10. Protection Points Smells like phish Decoding by many different receivers Highlighting Current Attacks Anti-virus, Anti-spam Encoding Tendency to trust Sender Message Channel Building organizational norms Culture Social norms Empathy Digital signatures Technical understanding Previous experience with sender Individual education

  11. Focus on Awareness & Attitude • Awareness (our focus here today) • Knowledge of the problem • Knowledge of the tactics • Ability to recognize attacks (cues) • Attitude (WHY you’re here today) • Inclination to act • Tendencies to trust or be suspicious • Default behaviors Of course our ultimate goal is behavior (don’t fall victim)… but we can hope to achieve that by working on:

  12. Clues/Cues in the Message • What are some features of messages that can clue you in to a phishing attack? • Things that make you go “hmm…”

  13. Some Practice @ulster.ac.uk “mailbox capacity Account” (?) Impersonal greeting Grammar! NEVER do this! Bates?? We don’t have anything called “Webmail Helpdesk” Expires in 4 days? @live.com

  14. More Practice From: webmaster@ecsi.net [mailto:webmaster@ecsi.net] Sent: Thursday, December 11, 2008 10:00 AM To: Samaniego,Rosalie Subject: Electronic Tax Document Signup For Colorado State University This email has been sent by Colorado State University / ECSI asking for your consent to receive notification of your 1098-T tax form electronically. If you would like to receive notification electronically please give your consent by following the link below, logging in, and following the instructions. If you would like to receive a paper copy of your 1098-T form, do nothing. The benefits to receiving electronic notification are: * Online delivery provides access to the form 1098-T earlier than the traditional mailing process. * Online delivery eliminates the chance that the 1098-T will get lost, misdirected or delayed during delivery, or misplaced once the student receivesit. * Signing up for online delivery is easy and secure. * Students can receive their 1098-T form even while traveling or on assignment away from their home address. To give consent to receive your notification electronically, log in to the SECURE website below using the given information: Step 1: Website: https://www.ecsi.net/myacct School Code: JW Account : (your Social Security Number or Student ID) Password : 76954 Step 2: Under Account Tools: Click "Signup for Electronic Tax Documents" Step 3: Read information, check the consent box, verify your email address, and click the submit button. Thank you for your response. ECSI's 1098-T Project Manager, Mike Trombetta webmaster@ecsi.net ECSI: Service Never Rests 181 Montour Run Road | Coraopolis, PA 15108 v 866.428.1098 | f 866.291.5384 | www.ecsi.net Who is ecsi.net? Request for financial transaction Sent to a real user, but no personalized greeting, generic message Apparently wants my SSN?? Use a password in the email? No mention of anyone from CSU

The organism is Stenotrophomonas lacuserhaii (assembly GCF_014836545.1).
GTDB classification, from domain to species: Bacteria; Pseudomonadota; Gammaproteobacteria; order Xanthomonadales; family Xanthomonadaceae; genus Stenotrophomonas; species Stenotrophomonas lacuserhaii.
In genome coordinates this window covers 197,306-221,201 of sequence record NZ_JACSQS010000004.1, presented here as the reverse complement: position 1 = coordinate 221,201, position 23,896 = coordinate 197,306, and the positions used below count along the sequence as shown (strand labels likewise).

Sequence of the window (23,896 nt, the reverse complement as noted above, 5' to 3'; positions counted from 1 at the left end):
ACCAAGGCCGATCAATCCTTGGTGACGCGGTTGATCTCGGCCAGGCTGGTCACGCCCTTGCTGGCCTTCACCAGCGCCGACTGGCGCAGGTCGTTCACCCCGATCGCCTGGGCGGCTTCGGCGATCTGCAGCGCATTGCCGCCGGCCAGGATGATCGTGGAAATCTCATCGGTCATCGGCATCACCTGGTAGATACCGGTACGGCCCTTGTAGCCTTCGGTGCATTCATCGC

15. Summary • NEVER send your username/password in email – or your CC#, SSN, etc. • Avoid clicking URLs directly from an email • If it claims to be from ACNS, look for a digital signature • If an email looks suspicious, ask your IT person • Listen to the little voice in your head!